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Posted by on April 12, 2019

In his fascinating book, Blink: The Power of Thinking Without Thinking, Malcolm Gladwell explores how people can make immediate assessments or “snap judgments” without consciously knowing why they know what they know. He cites numerous examples including,


• In basketball, the player who can take in and comprehend all that is happening around him is said to have court sense.
• World-renowned tennis coach Vic Braden who can predict a double fault (tennis players have two chances to hit a serve, missing the second is a double fault) almost without fail.
• Art experts who can spot a fake piece of art without being able to immediately explain why.

In these cases, there are an overwhelming number of variables but these people somehow make accurate assessments without consciously considering most of these variables. He refers to this phenomenon as “thin-slicing”, “the ability of our unconscious to find patterns in situations and behaviour based on very narrow slices of experience.” (p.23)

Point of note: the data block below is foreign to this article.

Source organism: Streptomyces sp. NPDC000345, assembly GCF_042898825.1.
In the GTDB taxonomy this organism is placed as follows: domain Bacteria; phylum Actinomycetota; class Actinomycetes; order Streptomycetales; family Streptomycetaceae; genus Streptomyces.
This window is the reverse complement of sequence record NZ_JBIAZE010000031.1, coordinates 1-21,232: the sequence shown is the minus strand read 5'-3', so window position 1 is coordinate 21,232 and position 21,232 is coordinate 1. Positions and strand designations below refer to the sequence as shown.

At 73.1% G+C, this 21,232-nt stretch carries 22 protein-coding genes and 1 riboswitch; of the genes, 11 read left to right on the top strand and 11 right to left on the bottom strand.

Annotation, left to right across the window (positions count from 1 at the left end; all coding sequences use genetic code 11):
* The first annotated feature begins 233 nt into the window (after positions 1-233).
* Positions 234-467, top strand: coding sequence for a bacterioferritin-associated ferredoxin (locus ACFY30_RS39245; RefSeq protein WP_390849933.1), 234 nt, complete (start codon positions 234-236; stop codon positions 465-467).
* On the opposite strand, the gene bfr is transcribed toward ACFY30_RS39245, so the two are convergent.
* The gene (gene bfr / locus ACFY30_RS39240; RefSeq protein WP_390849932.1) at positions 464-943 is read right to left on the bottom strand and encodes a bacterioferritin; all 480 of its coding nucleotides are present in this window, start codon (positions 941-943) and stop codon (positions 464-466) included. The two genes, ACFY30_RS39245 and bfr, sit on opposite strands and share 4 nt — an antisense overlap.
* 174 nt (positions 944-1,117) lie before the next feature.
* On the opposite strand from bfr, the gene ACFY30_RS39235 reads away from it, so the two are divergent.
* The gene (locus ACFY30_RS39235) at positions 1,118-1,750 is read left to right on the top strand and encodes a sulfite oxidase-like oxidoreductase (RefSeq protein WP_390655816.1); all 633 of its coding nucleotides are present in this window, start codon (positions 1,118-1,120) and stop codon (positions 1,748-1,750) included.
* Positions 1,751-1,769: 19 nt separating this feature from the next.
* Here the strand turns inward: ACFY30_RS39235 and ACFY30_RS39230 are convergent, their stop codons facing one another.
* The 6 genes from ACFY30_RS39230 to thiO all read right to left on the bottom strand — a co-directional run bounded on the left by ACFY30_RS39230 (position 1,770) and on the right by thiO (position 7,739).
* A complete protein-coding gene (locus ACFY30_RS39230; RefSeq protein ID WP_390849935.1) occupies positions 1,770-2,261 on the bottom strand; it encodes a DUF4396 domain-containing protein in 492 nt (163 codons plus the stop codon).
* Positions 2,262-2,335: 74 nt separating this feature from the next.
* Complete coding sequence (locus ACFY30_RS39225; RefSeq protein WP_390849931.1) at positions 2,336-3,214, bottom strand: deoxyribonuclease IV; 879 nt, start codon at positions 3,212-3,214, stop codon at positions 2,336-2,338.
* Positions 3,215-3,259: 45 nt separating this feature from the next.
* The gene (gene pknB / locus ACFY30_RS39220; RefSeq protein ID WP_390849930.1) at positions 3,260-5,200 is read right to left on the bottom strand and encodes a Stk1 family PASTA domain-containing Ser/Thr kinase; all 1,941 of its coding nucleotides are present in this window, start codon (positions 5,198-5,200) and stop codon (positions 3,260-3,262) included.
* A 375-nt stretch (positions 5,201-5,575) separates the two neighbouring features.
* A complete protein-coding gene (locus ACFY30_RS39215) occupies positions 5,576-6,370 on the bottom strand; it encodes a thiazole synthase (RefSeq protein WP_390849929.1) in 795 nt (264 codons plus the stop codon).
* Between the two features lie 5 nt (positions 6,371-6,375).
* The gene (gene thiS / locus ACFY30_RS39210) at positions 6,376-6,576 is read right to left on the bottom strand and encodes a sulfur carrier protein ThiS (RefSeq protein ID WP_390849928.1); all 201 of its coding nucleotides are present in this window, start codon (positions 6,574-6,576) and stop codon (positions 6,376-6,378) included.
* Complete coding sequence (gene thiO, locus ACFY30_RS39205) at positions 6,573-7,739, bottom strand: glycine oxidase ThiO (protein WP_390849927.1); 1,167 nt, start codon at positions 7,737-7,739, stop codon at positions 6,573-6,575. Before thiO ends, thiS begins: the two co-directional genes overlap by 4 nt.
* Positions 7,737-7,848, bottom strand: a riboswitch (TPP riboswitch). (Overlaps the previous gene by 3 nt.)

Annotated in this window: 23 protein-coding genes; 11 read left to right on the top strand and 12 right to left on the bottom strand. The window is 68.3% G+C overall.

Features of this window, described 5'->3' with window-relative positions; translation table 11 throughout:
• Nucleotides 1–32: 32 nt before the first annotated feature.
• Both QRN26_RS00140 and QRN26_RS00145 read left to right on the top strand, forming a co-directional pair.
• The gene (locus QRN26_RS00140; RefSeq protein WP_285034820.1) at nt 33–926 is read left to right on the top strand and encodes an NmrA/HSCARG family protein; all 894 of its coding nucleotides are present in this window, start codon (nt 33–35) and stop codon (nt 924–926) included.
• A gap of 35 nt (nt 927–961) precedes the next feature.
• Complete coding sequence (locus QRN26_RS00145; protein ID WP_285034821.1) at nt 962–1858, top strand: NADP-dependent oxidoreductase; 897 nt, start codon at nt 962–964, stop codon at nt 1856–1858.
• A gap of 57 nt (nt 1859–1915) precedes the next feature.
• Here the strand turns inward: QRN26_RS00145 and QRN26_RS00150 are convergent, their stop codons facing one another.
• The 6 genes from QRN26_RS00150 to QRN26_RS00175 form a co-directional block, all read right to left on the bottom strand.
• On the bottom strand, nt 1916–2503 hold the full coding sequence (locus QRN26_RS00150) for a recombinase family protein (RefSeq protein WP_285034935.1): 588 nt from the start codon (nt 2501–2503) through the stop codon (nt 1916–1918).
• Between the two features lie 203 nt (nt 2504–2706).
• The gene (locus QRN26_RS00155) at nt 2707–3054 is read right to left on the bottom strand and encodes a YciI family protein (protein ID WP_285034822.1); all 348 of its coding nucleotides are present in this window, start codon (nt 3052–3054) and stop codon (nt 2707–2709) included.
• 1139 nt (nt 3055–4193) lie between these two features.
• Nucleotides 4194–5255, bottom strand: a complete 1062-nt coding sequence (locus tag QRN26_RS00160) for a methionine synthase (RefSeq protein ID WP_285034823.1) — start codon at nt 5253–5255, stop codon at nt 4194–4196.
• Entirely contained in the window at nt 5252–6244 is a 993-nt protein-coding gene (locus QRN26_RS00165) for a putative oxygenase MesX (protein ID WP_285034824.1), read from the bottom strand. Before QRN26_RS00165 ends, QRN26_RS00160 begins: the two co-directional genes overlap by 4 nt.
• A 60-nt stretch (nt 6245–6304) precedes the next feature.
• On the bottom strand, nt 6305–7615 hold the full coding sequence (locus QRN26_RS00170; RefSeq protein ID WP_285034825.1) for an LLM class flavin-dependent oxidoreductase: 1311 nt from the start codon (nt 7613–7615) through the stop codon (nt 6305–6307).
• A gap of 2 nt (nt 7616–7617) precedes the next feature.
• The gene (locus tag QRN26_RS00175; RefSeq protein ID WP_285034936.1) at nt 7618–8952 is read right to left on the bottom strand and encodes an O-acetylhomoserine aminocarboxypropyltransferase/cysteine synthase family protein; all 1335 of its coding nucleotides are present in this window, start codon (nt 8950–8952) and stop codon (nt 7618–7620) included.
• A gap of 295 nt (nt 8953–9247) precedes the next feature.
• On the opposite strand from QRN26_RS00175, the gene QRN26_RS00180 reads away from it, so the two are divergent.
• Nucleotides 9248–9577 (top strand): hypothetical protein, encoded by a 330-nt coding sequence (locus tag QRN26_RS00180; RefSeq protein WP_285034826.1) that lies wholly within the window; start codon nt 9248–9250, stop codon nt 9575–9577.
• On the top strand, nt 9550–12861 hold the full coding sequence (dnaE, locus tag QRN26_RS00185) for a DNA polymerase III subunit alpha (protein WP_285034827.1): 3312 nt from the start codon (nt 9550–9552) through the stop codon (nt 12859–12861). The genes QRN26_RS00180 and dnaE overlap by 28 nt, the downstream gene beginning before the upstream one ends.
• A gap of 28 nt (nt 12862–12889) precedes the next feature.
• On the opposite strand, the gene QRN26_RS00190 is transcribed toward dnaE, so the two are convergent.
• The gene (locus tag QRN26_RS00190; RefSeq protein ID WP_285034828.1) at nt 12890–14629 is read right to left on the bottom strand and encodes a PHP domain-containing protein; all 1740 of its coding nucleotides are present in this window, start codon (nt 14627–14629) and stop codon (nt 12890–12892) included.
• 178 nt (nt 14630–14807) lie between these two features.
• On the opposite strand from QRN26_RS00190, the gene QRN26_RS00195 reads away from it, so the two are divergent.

This rapid cognition allows a basketball player like Lebron James to sort through the movements of ten players moving in various directions and speeds then placing a perfect pass to their teammate. He does not consciously identify every variable (the movements of every player) but he somehow makes a high percentage of precision passes.

The implications for self-defense are intriguing. In essence, we can learn how to make better snap judgments to avoid, prevent and defend against violent situations. Similar to the basketball player who rapidly processes the fast moving around him or her, we can learn to make better snaps judgments to defend against strikes, holds, grabs and other.

This already happens during our training sessions. Students are presented with various problems – incoming strikes, various holds and grabs, weapon assaults – and learn to assess and act in the “blink” of an eye. Of course, this doesn’t happen immediately. New students will process more slowly. With consistent training, however, their assessments become instant and their actions more effective.

For the basketball or hockey player, it is about making the right pass to the right teammate at the right time. For those who find themselves in potential or real danger, it is about personal safety.

Malcolm Gladwell, Blink: The Power of Thinking Without Thinking.  New York: Little, Brown, and Company, 2005. 

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